Big Cypress National Preserve

One of the nation’s first established preserves, Big Cypress Swamp encompasses more than 700,000 fresh water acres that support a dizzying array of wildlife, from alligators and great white heron to black bears and the famed Florida panther.

The natural bounty of the swamp attracted American Indian tribes, including the Miccosukee and Seminole, as well as early Spanish settlers.

Following the completion of the Tamiami Trail in 1928, a road that connects Tampa and Miami, loggers moved in to harvest this massive cypress forest. Historians are just beginning to document the contributions of the African Americans who built the road and worked in the sawmills.

Considered by many to be “Florida’s backyard,” the Big Cypress Swamp offers a variety of recreational and educational activities, including ranger walks, hiking, and hunting. Off-road vehicles and airboats allow visitors to explore the park’s depths.

Get oriented at the Oasis Visitor Center, where you’ll find informative displays and educational guides to the history and natural resources of the region.

If You Go

The Florida Trail winds through Big Cypress Swamp. Less ambitious hikers can take a one-mile walk around the Kirby Storter Boardwalk – alone or led by a ranger – and get a closer look at native plants, birds, fish, otters and other wildlife.

bicy.jpg

FIND A PARK:

FIND BY LOCATION:

FIND BY CATEGORY:

FIND BY THEME:

BROWSE ALPHABETICALLY:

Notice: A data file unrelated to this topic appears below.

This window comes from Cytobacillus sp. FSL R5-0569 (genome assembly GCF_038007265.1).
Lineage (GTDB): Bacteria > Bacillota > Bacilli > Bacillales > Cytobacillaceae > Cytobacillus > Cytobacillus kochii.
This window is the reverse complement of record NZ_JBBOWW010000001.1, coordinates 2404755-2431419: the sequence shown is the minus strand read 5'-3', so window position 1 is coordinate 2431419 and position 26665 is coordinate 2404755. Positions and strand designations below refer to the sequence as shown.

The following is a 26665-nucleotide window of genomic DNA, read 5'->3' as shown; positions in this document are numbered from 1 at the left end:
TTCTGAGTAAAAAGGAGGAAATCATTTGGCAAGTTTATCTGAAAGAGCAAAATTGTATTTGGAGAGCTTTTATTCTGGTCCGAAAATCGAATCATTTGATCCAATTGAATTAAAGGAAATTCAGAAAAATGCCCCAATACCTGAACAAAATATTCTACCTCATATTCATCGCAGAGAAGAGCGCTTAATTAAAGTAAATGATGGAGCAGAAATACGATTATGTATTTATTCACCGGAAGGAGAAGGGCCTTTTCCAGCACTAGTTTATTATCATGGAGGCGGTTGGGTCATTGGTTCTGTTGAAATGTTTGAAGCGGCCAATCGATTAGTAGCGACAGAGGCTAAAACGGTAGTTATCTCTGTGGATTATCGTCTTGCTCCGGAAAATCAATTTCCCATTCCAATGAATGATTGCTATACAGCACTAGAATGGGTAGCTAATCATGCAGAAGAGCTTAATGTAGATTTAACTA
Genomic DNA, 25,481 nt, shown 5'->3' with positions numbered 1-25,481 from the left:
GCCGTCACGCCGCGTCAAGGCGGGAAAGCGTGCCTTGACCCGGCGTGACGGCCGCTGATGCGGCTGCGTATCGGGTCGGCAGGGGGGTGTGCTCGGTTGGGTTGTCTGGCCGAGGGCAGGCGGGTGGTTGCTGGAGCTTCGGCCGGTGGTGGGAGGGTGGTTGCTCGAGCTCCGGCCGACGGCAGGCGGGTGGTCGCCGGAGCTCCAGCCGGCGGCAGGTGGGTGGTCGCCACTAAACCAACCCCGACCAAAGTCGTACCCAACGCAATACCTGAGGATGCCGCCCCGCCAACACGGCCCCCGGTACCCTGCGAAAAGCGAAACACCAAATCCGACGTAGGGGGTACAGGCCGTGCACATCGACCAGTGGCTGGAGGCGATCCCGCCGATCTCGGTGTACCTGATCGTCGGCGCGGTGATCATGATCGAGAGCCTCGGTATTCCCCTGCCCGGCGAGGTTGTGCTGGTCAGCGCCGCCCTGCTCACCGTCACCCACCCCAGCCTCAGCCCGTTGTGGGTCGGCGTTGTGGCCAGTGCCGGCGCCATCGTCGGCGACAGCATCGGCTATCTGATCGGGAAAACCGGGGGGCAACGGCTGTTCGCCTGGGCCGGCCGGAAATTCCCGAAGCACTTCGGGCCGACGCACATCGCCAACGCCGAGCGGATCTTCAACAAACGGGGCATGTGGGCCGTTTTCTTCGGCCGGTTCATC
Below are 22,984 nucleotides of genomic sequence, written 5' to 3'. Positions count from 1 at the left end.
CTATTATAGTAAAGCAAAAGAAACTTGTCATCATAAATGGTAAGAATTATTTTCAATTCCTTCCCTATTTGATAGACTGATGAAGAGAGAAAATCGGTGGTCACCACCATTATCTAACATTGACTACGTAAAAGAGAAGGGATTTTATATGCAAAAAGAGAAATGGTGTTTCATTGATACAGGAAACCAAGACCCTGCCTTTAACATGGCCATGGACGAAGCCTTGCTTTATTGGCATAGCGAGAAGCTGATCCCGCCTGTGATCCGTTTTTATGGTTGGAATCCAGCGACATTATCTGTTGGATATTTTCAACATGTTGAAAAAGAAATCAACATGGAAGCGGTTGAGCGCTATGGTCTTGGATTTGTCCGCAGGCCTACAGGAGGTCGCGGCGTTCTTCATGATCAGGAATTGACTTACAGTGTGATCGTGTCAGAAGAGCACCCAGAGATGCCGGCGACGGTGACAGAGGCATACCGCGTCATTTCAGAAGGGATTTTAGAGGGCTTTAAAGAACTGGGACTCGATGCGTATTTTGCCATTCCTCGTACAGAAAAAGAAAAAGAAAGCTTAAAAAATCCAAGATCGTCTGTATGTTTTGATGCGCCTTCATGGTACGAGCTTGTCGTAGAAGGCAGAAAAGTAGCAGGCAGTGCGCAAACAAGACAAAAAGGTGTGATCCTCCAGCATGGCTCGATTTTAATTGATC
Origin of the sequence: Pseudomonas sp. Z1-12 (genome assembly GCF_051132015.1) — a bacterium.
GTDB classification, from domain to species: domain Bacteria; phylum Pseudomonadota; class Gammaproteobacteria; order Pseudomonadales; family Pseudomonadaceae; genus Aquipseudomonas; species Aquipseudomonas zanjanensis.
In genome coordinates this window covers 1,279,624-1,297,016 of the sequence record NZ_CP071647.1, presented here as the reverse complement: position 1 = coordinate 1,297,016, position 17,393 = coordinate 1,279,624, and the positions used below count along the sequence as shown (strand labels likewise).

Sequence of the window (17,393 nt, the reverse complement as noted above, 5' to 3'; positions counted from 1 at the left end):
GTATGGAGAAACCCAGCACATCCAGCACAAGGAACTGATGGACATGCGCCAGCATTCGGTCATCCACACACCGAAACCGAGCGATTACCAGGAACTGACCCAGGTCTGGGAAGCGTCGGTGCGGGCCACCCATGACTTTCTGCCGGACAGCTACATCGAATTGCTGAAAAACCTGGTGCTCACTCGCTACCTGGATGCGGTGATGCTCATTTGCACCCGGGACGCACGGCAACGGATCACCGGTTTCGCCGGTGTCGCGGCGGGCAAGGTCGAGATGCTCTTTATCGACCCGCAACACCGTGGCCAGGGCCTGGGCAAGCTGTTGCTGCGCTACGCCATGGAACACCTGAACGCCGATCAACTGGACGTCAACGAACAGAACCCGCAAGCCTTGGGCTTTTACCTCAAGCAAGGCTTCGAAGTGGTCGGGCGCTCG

WHAT DO YOU THINK?

Anonymous

April 26, 2013

Worst place ever

Anonymous

January 23, 2012

The Big Cypress Swamp is truely beautiful and there is always something wonderful to see everywhere you look.

Mykal

January 5, 2012

This place is alive, a must see

Post a Comment

Share your park story today. Post your park experiences, recommendations, or tips here.*

Nickname
Comment
Email
   
Enter this word:

* Your comments will appear once approved by the moderator. NPCA staff do not regularly respond to postings. We reserve the right to remove comments that include profanity or personal attacks, promote products or services, or are otherwise off-topic. Opinions expressed here do not necessarily reflect the position(s) of NPCA. By submitting comments you are giving NPCA permission to reuse your words on our website and print materials.

Close

Want to learn more about the  ?

The   can be seen in the wild in America’s national parks. Why not join the National Parks Conservation Association community to protect and preserve our national parks?

Sign up to protect parks in   & other states

Why not join the National Parks Conservation Association Community to protect and preserve our national parks?

Sign up to protect   and other National Parks

Why not join the National Parks Conservation Association Community to protect and preserve our national parks?

Please leave this field empty
Yes, please sign me up for NPCA’s newsletter and other emails about protecting our national parks!

National Parks Conservation Association
National Parks Conservation Association

Log In

Or log in with your connected Facebook or Twitter account:

GO

Welcome to our growing community of park advocates. Thanks for signing up!

Sign Up:

Or sign up by connecting your Facebook or Twitter account:

GO